Thursday, December 23, 2010

The Town DVD

DVD Review by Kam Williams

Headline: Ben Affleck’s Beantown Crime Saga Comes to DVD

Ben Affleck directs and stars in this crime saga as Doug MacRay, a gangster from Charlestown, a tight-knit, blue-collar community connected by bridge to Boston proper. As narrator, he informs us at the outset that his Irish stronghold’s claim to fame is that it has produced more bank robbers, present company included, than any other neighborhood in the world.
In fact, he’s just now about to hatch a heist in nearby Cambridge with the help of his loyal, lifelong friends Jem (Jeremy Renner), Gloansy (Slaine) and Des (Owen Burke). They all don masks before bursting into the bank and forcing the manager Claire Keesey (Rebecca Hall) to open the vault at gunpoint.
However, her momentary hesitation affords one of her colleagues an opportunity to trigger an alarm. Realizing that the cops are en route, the crooks decide to take Claire hostage into the getaway vehicle. Later, to make sure she won’t cooperate with the police, they keep her driver’s license before releasing her on the street.
As it turns out, she’s from Charlestown, so ringleader Doug assumes the job of intimidating the attractive eyewitness. But against his better judgment, when he follows her to a laundromat, he proceeds to ask her for a date instead of threatening to break her kneecaps.
Clueless Claire has no idea that gentlemanly Doug is the dude who had recently abducted her, so she unwittingly allows herself to be swept off her feet and falls passionately in love with the protective hunk. However, this development doesn’t sit well with her sweetheart’s homeys who know that the authorities are probably carefully monitoring her every movement.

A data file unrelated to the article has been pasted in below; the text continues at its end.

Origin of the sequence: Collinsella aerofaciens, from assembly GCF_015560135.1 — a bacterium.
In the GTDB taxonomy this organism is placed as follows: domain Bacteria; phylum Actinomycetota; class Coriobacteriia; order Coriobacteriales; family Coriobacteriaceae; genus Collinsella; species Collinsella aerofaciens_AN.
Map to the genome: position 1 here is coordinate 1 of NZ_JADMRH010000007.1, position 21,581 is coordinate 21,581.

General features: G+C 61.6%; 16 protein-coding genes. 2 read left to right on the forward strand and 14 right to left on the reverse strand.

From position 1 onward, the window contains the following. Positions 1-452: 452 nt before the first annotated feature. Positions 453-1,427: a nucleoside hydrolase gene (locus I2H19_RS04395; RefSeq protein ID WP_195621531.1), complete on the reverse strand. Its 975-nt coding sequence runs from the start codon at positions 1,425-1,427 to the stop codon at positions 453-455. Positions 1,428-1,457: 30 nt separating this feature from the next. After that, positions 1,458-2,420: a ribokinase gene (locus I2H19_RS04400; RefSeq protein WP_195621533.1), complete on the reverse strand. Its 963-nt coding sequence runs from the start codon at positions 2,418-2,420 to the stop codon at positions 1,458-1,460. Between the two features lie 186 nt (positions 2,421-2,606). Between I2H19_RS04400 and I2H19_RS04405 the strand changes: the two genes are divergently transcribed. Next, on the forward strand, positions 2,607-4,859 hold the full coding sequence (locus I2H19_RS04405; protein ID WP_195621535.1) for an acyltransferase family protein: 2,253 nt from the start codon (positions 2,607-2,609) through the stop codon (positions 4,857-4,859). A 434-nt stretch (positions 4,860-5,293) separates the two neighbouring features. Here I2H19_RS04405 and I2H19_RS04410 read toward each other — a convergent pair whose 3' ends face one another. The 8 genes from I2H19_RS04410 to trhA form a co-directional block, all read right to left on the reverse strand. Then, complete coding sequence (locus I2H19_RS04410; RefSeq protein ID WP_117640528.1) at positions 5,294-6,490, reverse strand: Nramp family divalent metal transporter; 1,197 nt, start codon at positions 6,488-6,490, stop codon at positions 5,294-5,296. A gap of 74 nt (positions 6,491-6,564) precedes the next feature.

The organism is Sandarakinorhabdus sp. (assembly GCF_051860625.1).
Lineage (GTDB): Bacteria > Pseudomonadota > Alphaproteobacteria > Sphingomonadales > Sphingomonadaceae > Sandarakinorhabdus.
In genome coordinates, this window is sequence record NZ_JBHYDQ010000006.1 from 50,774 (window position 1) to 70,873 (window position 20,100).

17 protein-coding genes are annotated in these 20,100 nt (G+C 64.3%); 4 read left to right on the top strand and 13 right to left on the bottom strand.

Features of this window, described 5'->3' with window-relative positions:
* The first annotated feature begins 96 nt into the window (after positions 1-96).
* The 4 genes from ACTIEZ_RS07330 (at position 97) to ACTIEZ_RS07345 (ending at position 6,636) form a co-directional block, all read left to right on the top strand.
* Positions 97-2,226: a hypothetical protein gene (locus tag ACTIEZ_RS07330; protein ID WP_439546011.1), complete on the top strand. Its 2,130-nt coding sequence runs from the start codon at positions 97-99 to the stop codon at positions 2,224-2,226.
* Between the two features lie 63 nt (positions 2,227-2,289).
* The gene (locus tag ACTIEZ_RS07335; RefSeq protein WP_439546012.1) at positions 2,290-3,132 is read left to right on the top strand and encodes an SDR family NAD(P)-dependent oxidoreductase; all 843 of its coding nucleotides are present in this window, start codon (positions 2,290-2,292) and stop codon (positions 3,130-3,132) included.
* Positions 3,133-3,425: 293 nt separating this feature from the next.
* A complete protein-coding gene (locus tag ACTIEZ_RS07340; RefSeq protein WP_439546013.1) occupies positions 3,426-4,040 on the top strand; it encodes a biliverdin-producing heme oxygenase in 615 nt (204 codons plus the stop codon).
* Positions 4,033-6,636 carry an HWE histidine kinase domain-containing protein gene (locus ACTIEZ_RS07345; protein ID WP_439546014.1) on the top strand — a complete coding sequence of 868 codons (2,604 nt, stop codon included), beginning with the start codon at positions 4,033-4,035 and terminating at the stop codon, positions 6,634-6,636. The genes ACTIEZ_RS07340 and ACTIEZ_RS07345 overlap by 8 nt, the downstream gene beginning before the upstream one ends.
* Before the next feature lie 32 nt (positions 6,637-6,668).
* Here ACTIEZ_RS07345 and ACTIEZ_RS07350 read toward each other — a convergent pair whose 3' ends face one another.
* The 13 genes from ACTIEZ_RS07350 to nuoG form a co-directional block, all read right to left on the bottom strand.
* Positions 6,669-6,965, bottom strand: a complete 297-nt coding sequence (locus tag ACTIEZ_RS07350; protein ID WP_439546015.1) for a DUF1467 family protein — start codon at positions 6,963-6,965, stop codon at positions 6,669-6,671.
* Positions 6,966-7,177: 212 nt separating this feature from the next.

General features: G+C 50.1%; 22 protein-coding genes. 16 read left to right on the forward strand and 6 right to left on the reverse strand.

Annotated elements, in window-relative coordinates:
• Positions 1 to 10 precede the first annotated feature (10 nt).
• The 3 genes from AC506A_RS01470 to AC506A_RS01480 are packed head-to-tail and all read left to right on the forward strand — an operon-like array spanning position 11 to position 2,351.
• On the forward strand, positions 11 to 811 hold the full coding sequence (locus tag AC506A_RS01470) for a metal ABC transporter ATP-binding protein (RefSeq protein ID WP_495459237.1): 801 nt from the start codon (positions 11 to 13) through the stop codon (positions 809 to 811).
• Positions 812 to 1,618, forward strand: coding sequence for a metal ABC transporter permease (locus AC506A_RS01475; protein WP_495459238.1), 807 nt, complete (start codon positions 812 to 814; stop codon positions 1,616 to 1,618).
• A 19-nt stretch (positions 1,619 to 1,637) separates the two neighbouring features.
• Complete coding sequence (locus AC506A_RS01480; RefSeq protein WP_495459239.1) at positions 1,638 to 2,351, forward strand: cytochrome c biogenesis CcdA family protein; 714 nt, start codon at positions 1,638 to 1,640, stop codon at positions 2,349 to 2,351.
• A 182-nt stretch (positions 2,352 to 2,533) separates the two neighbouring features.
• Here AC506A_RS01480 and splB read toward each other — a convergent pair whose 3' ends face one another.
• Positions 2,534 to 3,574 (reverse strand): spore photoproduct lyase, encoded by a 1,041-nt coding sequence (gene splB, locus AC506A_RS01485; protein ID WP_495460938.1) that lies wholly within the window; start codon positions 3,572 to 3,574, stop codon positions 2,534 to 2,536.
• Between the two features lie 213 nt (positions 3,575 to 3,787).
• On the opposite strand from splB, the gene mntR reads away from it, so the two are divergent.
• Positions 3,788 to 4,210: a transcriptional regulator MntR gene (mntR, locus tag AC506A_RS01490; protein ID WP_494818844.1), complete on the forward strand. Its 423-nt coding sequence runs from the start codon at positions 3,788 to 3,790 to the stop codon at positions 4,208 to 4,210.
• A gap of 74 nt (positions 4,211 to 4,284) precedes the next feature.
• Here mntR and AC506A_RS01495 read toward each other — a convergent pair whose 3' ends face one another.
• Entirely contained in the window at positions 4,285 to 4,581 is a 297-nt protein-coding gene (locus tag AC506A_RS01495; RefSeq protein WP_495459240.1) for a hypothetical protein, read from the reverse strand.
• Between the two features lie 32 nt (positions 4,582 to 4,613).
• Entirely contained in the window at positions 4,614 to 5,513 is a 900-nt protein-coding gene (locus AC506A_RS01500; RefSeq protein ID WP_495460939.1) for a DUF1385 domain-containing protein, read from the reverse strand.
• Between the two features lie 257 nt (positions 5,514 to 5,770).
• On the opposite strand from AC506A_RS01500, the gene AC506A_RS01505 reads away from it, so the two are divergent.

Meanwhile, the noose gradually tightens around Doug’s neck due to the omnipresence of a team of nosey FBI agents. To make matters worse, he’s being pressured to mastermind an armored car robbery by a local mob boss (Pete Postlethwaite) to whom he is indebted.
As you might guess, especially if you’ve seen a few of these high body-count sagas set in Boston, such complicated scenarios rarely end on an upbeat note after the gun smoke clears. Still, it’s very entertaining waiting to see who’ll be the last man standing in this gripping, gritty sample of cinema verite.
A riveting, immorality play establishing Ben Affleck as a director to be reckoned with.

Excellent (4 stars)
Rated R for sexuality, drug use, graphic violence and pervasive profanity.
Running time: 125 Minutes
Studio: Warner Home Entertainment

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